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Pocket of Joy: Companionship in Solitary Work

Coffee shop ambience. Silent meditation circles. Sitting with a loved one in grief. Writing sprints. There is something soul-sustaining about being in the presence of others who exude love, focus, hope, creativity, inspiration, or any other energy that fills up our spirits while we journey alongside one another on solitary paths.

Something about autumn pulls us inward, to reflect upon our own personal moods, dreams, and goals, but also together, as we long for cozy companionship. As more people finally receive Covid vaccinations and cases continue to decline after a nasty peak, book clubs are coming back together. Families are reuniting for long-delayed weddings and memorial services and looking forward to holiday celebrations. We are starting to grieve and to dream again, together.

Personally, I am looking forward to having my daughter, the last little member of my family, vaccinated so that we can celebrate with a "vaccination celebration bucket list" our daughter started for the family--going out for sushi, visiting a cat cafe, going to the zoo at a crowded holiday time.

I can also feel more relaxed about going out and meeting friends for conversations over coffee or shared meals, attending live musical performances, and maybe even scheduling local author events to promote my novel.

These past two years, it has been a comfort to many of us to feel that we were somehow together in our lonesome commitment to keeping at a distance and doing our individual parts to keep ourselves and one another as safe and healthy as possible through the pandemic of the century.

It will be a joy, and a balm to our grief, to be with each other more intimately as it becomes safer to share physical space and air and uncovered smiles and conversations unencumbered by masks.

It is fascinating for me to look back on the post below, which I wrote in the late 2000s in preparation for NaNoWriMo, when, as a child-free young woman in my 20s, I longed for the same balance of focused solitude and camaraderie but had to direct my efforts in the opposite direction--getting my friends and family on board with leaving me the hell alone and taking care of their own business. Friendship, fun, stimulation, and inspiration we had in abundance, so we teamed up to create more solitude for each other, so we could focus on pounding out words for our manuscripts.

This year it's the opposite for me--I have had plenty of time to complete projects of all kinds, from renovating my house to publishing a novel, and I have had so little stimulation from the outside world that I have been forced to sustain my soul on daily text conversations with my most interesting friends, streaming exciting and boundary-pushing films from all over the world in my lonely basement TV room, rereading my personal library of favorite old books, and deepening my relationships with my beloved husband and daughter. I think that I have spent my time wisely and benefited from those activities, and yet I am now yearning for a change.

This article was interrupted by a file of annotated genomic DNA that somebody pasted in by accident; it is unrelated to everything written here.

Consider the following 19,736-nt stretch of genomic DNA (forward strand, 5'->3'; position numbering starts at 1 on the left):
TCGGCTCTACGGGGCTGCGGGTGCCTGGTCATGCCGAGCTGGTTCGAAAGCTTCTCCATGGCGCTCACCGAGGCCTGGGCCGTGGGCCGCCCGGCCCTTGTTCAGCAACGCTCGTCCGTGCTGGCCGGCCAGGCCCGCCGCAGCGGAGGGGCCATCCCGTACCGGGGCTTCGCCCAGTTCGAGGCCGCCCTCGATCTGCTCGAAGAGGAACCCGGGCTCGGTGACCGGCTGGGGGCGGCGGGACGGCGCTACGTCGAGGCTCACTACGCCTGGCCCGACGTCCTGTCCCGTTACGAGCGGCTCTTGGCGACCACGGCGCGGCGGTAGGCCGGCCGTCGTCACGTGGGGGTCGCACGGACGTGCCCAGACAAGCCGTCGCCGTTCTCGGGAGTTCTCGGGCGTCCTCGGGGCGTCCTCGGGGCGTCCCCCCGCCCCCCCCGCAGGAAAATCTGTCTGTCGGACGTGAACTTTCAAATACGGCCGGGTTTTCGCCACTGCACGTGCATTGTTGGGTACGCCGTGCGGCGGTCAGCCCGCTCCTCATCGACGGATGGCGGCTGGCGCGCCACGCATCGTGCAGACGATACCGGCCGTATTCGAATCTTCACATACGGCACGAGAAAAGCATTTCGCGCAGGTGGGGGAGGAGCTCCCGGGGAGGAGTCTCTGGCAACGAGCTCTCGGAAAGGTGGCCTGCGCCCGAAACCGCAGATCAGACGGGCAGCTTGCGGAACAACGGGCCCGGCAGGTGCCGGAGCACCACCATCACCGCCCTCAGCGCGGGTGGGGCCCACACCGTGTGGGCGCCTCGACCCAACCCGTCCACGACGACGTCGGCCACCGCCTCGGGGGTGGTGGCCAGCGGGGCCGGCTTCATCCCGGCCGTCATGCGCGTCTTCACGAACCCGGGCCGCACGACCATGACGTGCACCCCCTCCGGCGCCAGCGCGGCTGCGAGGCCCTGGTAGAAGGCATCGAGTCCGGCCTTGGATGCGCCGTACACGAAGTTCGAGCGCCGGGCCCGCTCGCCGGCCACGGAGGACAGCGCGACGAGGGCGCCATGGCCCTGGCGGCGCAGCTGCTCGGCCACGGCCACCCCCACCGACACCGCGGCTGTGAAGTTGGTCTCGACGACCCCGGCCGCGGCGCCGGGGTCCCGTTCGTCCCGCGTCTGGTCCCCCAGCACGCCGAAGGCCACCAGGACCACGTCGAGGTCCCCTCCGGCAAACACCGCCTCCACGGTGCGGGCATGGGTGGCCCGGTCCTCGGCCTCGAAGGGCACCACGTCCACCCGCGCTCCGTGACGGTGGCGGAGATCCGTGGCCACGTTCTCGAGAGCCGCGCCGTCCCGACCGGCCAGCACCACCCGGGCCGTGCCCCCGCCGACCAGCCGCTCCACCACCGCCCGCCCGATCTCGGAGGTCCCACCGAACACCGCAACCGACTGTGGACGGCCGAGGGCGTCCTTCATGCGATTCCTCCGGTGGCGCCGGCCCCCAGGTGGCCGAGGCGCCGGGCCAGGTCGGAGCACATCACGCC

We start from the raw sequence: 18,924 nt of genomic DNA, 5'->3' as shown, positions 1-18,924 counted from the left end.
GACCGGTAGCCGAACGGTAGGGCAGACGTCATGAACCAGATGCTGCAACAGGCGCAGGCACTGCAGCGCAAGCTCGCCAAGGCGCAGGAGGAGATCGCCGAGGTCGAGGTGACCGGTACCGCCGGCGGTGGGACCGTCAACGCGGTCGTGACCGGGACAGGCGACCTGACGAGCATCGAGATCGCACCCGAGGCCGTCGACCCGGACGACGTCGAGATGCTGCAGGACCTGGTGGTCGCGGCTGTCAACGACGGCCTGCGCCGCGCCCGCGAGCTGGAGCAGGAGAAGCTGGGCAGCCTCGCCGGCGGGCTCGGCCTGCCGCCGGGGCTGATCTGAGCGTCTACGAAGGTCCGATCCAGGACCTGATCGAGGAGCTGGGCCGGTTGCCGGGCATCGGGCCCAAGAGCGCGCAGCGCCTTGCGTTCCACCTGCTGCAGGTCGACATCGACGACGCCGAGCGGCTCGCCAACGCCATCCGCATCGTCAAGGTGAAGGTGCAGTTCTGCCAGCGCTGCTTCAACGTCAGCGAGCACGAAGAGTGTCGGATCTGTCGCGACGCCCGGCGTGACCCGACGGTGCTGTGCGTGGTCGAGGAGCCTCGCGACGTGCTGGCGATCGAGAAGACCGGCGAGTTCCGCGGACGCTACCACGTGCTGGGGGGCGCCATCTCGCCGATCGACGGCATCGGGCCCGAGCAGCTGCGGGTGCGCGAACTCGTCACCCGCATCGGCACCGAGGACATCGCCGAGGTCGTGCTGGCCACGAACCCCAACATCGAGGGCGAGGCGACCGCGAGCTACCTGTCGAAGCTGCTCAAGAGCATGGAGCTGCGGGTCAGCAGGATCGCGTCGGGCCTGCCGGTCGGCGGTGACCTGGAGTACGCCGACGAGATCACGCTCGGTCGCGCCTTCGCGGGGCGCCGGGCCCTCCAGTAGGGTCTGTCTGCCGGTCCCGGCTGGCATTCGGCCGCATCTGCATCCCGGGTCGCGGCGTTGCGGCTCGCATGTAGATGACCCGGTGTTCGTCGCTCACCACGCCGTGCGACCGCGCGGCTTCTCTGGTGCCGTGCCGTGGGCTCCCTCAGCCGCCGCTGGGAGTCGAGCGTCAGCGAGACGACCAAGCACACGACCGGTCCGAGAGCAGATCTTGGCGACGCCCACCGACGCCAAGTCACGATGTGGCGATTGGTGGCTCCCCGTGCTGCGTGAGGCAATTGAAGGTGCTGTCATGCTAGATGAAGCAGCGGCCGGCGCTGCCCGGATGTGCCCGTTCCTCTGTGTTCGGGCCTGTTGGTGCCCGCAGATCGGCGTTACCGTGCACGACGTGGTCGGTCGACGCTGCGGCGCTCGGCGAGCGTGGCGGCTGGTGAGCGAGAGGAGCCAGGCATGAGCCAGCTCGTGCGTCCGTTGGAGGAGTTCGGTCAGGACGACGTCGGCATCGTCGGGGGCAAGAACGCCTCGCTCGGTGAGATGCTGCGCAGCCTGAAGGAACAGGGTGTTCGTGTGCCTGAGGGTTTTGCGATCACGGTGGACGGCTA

It was the same, but opposite, when I wrote the post below at about the same time of year, many years ago.

Honor the Ancestors and Get to Work

I attended the Lansing NaNoWriMo kickoff on Halloween along with friends Aida T. (as a dark fairy), Miss Moppet (as the Red Pirate Roberts), and about 20 other local WriMos.

I made sure to have a good time on Halloween, knowing full well that there will be no more social life for me until December 1st. For the next 30 days, my friendships will be strictly virtual.

Mr. G is on board with the endeavor, promising to do all the chores in support of my imminent noveling success and inevitable movie deals, fame, and riches. He also dressed up as a disgusting ghoul and promised to eat my face if I fail.

But not to worry! On Day One, I celebrated Dia de muertos with the family and also made time to pound out the first 2,000 words of my story. It's now Day Two, and I have the whole day off work to get a massive head start! WriMos, if you are reading this post, you'd better get off the Blogger post-haste and get to work before I leave you in my dust! Wahahaha! Good luck, and (mostly) goodbye for the month. I will not be posting much of anything this month except bragging about my impressive word counts.

Happy noveling!


Jean Michelle Miernik is the author of Leirah and the Wild Man: A Tale of Obsession and Survival at the Edges of the Byzantine World.

Comments

  1. Hi Genie, it seems like you had great fun!! We only celebrating the Day of the Dead, but in Eastern Europe it is much less spectacular. Thanks for your comments on my blog and following me! I am glad we met through the blogosphere! Monika

    ReplyDelete
  2. Hi, Monika! It's fun to meet ladies around the world who are doing some of the same things as me... living simple and green, with style. I enjoy reading your posts. My husband's family is partially Hungarian--sort of. His step-grandfather was Hungarian, so we have a Hungarian name. People ask us all the time if we can speak the language, but sadly no. Though we are learning German on some CDs we found in a discount bin! We are also thinking of someday moving to a new country to settle down, probably in North/Western Europe. We'll see how things go in the good old USA for awhile. It's interesting to read the thoughts of an ex-pat and fellow eco-chic blogger overseas. :)

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